Heat is brutal on veggie garden



Except for  last night, the heat has been brutal. Last nite was actually chilly but it is going to be hot again the rest of the week. The temps have  been in mid-high 90’s and with the unrelenting wind and UV factor due to our elevation, I’ve found I needed to cover everything in the veggie garden as the newly transplanted starts were not happy.

I planted my peppers and left them uncovered for half an hour and when I came back, some of the leaves fried and died.  I had to immediately add protection in the way of row cover to add a little shade. Same with winter squash, except it only took 5 minutes in the sun before the leaves started dying. So I immediately covered them with row cover and also added some shade cloth for a few days till they adjusted. They all need more water too. As the weather gets cooler, we can remove the rest of the row cover.


row cover over tomato plants

However the tomatoes which I planted on May 11th, are cozy in their cages wrapped with row cover (as seen above) as we need to keep a physical barrier between the dreaded beet leafhopper and the tomato plants. The leafhopper bites the plants and gives them a deadly virus. We should be able to remove the row covers off the tomato cages once the monsoons come the leafhopper disappears.


RAIN1AHard to grow anything in our sometimes harsh environment and isn’t getting any easier with our global warming.  The temps are getting hotter again this week but in the low 90’s. I’ve found the end of June thru the first week of July is usually the hottest part of the year here in Santa Fe. Then the monsoons are suppose to come and give us moisture and cooler temps.

 Last year, we only got 2 monsoon storms in July and then NO RAIN the rest of the season. I was forced to water more without the monsoons. We’ve been in an EXTREME drought the rest of the year. With help from the universe, we will hopefully get a monsoon season this year.

This entry was posted in general.

11 comments on “Heat is brutal on veggie garden

  1. Pamela Grob says:

    I covered my tomato plants with shade cloth, but the flowers are still falling off and not setting fruit. What do you think?


    • When the temperature hits 92 degrees or higher, tomato blossoms drop off. When the temperature drops below 92 degrees they will set those blossoms into fruit. This is a critical time for tomatoes setting the blossoms. Otherwise tomato plants are ok with heat, just during blossom set it’s critical. They will continue to make blossoms and either they will drop them or set them into fruit, depending on the temperature. Just so you know, many of my blossoms have not set either yet. Hopefully we will cool down in July when the monsoons come, then they will set them into fruit.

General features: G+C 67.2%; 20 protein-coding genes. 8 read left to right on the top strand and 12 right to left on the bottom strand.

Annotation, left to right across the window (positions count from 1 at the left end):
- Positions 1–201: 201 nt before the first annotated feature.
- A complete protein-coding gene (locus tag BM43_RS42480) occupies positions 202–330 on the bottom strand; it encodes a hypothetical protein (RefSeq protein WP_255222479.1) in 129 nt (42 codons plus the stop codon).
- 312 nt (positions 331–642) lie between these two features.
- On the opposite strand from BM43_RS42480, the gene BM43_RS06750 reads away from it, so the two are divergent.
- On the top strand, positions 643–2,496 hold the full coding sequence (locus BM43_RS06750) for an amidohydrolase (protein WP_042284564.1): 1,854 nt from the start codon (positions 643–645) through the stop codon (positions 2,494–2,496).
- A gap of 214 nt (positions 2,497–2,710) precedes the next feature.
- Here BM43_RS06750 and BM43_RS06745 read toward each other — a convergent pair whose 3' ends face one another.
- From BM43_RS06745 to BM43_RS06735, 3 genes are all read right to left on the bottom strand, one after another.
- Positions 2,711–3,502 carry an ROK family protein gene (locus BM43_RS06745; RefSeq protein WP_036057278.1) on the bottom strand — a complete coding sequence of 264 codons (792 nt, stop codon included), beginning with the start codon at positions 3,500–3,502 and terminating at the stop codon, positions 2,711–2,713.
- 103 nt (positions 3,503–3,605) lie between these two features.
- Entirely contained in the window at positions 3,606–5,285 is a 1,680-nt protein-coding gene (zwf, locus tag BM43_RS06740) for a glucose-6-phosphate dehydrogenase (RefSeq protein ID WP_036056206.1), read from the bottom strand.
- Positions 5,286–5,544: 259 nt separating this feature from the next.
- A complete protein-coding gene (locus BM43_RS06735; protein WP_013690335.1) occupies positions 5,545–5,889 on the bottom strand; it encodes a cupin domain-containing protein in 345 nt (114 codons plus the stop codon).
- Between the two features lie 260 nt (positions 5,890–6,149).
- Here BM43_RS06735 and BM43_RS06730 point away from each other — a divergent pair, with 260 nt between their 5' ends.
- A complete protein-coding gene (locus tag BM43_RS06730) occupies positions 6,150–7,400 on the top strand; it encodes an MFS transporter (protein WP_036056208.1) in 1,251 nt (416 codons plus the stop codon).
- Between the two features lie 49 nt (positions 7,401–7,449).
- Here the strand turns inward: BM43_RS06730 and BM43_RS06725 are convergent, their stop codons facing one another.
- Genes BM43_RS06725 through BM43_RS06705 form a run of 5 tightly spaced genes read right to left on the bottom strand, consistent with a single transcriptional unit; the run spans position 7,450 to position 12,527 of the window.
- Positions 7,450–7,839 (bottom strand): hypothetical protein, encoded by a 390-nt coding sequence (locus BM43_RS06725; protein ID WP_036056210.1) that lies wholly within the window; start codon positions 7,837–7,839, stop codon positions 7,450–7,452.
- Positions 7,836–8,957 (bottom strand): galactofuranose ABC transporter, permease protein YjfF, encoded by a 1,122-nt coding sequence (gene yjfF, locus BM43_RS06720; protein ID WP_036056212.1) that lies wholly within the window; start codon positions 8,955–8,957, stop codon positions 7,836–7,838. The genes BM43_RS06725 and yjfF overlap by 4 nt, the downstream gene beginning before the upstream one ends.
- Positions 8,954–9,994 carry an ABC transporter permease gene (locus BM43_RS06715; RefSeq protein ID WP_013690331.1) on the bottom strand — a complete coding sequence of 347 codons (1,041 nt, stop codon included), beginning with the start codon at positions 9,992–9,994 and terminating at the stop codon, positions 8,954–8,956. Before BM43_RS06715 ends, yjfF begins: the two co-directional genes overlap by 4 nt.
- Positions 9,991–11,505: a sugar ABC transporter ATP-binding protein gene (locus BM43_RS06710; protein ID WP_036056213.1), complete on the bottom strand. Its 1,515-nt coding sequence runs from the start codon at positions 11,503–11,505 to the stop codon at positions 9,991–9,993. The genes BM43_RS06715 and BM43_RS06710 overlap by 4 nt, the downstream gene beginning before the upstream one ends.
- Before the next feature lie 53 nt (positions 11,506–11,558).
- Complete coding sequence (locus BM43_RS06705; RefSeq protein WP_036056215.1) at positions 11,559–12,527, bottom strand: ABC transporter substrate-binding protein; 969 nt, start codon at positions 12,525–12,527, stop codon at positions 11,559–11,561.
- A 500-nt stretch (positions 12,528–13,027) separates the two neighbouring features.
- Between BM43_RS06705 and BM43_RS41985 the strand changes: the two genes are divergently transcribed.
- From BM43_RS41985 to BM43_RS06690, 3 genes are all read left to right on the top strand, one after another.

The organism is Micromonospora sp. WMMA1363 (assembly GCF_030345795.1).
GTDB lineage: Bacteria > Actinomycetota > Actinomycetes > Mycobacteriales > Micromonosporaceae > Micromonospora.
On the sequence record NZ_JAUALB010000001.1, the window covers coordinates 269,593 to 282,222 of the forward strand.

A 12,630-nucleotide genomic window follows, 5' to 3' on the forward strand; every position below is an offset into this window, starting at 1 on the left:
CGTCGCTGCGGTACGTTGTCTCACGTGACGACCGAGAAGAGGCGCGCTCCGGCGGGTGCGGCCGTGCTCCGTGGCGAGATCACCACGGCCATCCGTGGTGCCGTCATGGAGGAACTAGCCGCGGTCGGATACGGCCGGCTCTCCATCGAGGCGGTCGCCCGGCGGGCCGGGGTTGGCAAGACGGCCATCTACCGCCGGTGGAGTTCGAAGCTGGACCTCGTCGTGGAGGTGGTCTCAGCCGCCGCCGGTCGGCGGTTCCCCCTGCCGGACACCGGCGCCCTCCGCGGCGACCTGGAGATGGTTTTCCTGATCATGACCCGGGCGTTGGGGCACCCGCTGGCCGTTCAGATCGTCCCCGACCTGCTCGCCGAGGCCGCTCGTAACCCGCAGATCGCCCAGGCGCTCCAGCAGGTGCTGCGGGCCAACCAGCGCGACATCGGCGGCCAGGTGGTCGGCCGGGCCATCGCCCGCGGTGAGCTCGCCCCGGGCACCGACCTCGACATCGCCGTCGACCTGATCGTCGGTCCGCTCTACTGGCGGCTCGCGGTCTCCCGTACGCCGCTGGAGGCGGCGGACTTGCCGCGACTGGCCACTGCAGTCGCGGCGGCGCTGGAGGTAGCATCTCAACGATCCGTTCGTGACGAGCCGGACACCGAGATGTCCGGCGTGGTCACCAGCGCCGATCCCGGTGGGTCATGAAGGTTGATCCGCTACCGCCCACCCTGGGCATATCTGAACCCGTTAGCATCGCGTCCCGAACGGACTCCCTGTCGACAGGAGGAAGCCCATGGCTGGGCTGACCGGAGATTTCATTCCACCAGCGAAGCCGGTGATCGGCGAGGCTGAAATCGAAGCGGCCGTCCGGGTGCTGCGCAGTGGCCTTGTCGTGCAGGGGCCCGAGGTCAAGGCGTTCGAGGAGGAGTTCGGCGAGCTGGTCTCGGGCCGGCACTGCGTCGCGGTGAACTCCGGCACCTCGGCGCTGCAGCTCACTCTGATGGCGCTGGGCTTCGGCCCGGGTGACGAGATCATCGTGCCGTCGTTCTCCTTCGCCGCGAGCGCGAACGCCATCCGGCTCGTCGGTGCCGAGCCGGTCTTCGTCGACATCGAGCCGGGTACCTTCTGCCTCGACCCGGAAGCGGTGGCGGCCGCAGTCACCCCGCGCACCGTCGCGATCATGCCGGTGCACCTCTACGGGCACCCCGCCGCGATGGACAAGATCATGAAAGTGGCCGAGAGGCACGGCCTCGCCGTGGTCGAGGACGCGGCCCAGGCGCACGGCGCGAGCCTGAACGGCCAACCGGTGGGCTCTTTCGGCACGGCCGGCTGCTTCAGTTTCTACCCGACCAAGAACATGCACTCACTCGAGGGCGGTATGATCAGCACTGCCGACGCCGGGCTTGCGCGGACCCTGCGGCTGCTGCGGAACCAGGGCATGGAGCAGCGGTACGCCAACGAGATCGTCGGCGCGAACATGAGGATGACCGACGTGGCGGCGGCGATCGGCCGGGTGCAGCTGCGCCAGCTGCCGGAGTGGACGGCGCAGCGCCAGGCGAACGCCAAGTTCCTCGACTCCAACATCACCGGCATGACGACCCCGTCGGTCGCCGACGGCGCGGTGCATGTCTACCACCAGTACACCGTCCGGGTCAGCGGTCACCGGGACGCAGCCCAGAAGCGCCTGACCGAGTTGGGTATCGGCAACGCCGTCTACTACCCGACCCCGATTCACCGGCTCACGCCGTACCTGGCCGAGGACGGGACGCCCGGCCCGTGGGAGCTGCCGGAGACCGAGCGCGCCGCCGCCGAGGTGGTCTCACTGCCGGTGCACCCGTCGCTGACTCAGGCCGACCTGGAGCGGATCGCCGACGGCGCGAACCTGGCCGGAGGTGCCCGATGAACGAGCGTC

2. Greenwind DeCelle says:

    Thank you so so much for this reminder that I’m not just making all this up. I too have row cover on the main bulk of my garden (which I roll up some for air, down for hail), and I am watering more than I wish. But I think you’re really accurate about getting through the second week of July into a bit kinder temperatures. . . I sure hope. I love the fine expression of your experiences!


  3. It’s been a challenge here in Cochiti Lake as well. Fortunately we have intermittent shade in the back yard but I have put an old sheet over the lettuce,chard and kale. Tomatoes are doing well. Some green fruit but I’ve seen some blossom drop off with the heat. I haven’t caught what’s eaten the emerging beans and lacinato kale and artichoke leaves even with wire cages but suspect it’s squirrels getting in. Have trapped and relocated 5 so far. Just dug half the garlic yesterday and will leave the rest for another week. Thanks for letting me share.


  4. Leslie says:

    When should we unwrap tomato cages if no monsoon comes?


    • Wait longer. Let’s see if these storms are the beginning of the monsoons or not. If no monsoons really come, I still would wait a little longer. We only had 2 monsoon showers last year and I took mine off after them and I think lucked out. I will post when I take them off out here.


  5. tonytomeo says:

    Wow, everyone in the West is talking about the heat, but it was actually warmer here, and our climate is mild. I always think of your climate as the sort that can get severely hot, and I suppose it does, but maybe our climate is not as mild as I want to believe it is. I really should get out more, and experience other climates . . . as well as other cultures. I only drove through New Mexico, and much of the driving was at night. The closest I got to your region was Albuquerque.


    • Hi Tony- Wow-what a heat spell we’ve had and I imagine you too. It’s unbelievable what the Northwest is going thru right now. It’ normally is not hot after July 4th when the monsoons are suppose to come in but we will see. This week is really nice here right now. And Albuquerque is much hotter than here.

      Liked by 1 person

      • tonytomeo says:

        Well, that is what is weird about it. Our climate is mild, and it does not get very hot here; but when it gets less hot in other climates, it is considered to be very hot. (Coincidentally, one of my articles about this posted today.) It sounds awful in Portland. I do not mind such warm weather, but some buildings here have air conditioning, and landscapes have automated irrigation. Portland just is not set up for that, and the people there are not accustomed to it.


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